Abstract and Keywords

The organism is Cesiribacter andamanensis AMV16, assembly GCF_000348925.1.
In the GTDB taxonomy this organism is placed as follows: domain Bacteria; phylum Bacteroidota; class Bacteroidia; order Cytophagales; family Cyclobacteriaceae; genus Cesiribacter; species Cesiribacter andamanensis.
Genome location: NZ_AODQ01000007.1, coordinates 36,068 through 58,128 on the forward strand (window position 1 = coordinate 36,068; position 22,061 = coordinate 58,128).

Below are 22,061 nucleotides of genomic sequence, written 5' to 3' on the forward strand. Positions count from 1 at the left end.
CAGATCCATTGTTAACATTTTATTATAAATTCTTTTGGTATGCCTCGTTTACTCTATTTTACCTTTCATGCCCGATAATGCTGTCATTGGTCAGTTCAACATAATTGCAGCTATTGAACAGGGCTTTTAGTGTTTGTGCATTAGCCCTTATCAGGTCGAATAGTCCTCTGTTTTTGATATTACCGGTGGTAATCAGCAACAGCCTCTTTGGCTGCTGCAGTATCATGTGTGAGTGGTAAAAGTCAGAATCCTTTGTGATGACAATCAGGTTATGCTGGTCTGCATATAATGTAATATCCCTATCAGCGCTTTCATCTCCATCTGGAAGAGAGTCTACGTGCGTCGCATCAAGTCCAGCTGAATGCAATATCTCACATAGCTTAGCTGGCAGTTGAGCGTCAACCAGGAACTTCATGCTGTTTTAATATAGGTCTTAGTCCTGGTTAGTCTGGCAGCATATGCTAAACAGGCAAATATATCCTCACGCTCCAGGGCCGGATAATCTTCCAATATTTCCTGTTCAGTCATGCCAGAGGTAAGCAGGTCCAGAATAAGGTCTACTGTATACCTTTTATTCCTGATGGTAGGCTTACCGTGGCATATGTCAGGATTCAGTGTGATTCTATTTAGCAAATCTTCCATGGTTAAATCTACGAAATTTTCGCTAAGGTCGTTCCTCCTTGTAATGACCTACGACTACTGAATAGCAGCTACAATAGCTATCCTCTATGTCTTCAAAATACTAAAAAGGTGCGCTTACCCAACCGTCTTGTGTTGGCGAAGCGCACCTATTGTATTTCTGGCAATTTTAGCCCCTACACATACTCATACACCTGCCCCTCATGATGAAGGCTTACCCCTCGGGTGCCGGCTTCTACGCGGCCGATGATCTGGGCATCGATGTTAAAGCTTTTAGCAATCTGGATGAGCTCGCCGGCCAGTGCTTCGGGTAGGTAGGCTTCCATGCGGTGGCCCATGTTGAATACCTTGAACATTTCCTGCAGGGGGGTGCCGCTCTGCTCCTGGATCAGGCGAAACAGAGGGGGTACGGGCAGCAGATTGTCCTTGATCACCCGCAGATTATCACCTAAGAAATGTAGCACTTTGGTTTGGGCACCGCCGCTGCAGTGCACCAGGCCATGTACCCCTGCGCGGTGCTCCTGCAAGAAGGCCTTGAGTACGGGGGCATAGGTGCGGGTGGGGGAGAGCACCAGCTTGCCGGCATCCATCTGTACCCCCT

The regulatory role of the state is undergoing marked changes in key areas of the global economy. Globalization has revealed important procedural inadequacies and organizational limits of traditional intergovernmental organizations, in particular lack of technical expertise and financial resources to deal with ever more complex and demanding regulatory challenges. This has led to a much greater involvement of transnational or private-sector rule-making organizations in global regulation. This trend is not without risks to society. It may exclude a wide range of stakeholders from key stages of the rule-making process, resulting in regulatory capture. To prevent or preempt such an outcome, the state has been redefining its role is some areas of global rule-making, strengthening its oversight and imposing organizational changes upon private rule-making bodies or working in tandem with them to safeguard the public interest. Such reassertion of the state, however, is neither quick, nor easy, nor necessarily successful.
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